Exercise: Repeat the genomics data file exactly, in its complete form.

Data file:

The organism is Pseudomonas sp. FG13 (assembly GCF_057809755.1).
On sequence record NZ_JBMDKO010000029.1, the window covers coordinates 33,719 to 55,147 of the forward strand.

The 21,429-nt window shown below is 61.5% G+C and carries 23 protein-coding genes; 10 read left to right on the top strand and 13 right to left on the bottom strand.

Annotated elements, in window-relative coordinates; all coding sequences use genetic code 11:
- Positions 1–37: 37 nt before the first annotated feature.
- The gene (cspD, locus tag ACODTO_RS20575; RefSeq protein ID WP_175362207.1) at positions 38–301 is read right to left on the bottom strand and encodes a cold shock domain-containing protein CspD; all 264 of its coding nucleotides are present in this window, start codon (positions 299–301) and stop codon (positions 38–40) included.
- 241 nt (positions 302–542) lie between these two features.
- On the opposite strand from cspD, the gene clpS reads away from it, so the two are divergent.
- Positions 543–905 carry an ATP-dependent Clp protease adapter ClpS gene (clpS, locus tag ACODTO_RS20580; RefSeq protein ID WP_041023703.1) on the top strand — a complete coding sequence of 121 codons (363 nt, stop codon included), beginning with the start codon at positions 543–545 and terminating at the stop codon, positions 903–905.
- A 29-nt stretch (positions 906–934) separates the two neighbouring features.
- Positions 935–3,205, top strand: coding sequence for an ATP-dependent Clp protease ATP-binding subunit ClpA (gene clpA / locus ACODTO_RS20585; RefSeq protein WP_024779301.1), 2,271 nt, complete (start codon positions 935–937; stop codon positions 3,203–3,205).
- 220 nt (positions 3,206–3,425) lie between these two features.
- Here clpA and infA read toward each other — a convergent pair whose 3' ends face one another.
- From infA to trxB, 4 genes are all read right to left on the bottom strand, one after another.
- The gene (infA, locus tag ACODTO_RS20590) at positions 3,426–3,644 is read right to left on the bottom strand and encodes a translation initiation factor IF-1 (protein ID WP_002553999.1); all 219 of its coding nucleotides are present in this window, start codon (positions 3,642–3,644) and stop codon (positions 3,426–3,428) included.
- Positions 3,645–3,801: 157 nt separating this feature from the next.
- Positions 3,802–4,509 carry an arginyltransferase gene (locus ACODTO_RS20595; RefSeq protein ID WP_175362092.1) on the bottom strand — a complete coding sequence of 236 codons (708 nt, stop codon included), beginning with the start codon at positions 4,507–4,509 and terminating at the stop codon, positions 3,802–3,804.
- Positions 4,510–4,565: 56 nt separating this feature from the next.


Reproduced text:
The organism is Pseudomonas sp. FG13 (assembly GCF_057809755.1).
On sequence record NZ_JBMDKO010000029.1, the window covers coordinates 33,719 to 55,147 of the forward strand.

The 21,429-nt window shown below is 61.5% G+C and carries 23 protein-coding genes; 10 read left to right on the top strand and 13 right to left on the bottom strand.

Annotated elements, in window-relative coordinates; all coding sequences use genetic code 11:
- Positions 1–37: 37 nt before the first annotated feature.
- The gene (cspD, locus tag ACODTO_RS20575; RefSeq protein ID WP_175362207.1) at positions 38–301 is read right to left on the bottom strand and encodes a cold shock domain-containing protein CspD; all 264 of its coding nucleotides are present in this window, start codon (positions 299–301) and stop codon (positions 38–40) included.
- 241 nt (positions 302–542) lie between these two features.
- On the opposite strand from cspD, the gene clpS reads away from it, so the two are divergent.
- Positions 543–905 carry an ATP-dependent Clp protease adapter ClpS gene (clpS, locus tag ACODTO_RS20580; RefSeq protein ID WP_041023703.1) on the top strand — a complete coding sequence of 121 codons (363 nt, stop codon included), beginning with the start codon at positions 543–545 and terminating at the stop codon, positions 903–905.
- A 29-nt stretch (positions 906–934) separates the two neighbouring features.
- Positions 935–3,205, top strand: coding sequence for an ATP-dependent Clp protease ATP-binding subunit ClpA (gene clpA / locus ACODTO_RS20585; RefSeq protein WP_024779301.1), 2,271 nt, complete (start codon positions 935–937; stop codon positions 3,203–3,205).
- 220 nt (positions 3,206–3,425) lie between these two features.
- Here clpA and infA read toward each other — a convergent pair whose 3' ends face one another.
- From infA to trxB, 4 genes are all read right to left on the bottom strand, one after another.
- The gene (infA, locus tag ACODTO_RS20590) at positions 3,426–3,644 is read right to left on the bottom strand and encodes a translation initiation factor IF-1 (protein ID WP_002553999.1); all 219 of its coding nucleotides are present in this window, start codon (positions 3,642–3,644) and stop codon (positions 3,426–3,428) included.
- Positions 3,645–3,801: 157 nt separating this feature from the next.
- Positions 3,802–4,509 carry an arginyltransferase gene (locus ACODTO_RS20595; RefSeq protein ID WP_175362092.1) on the bottom strand — a complete coding sequence of 236 codons (708 nt, stop codon included), beginning with the start codon at positions 4,507–4,509 and terminating at the stop codon, positions 3,802–3,804.
- Positions 4,510–4,565: 56 nt separating this feature from the next.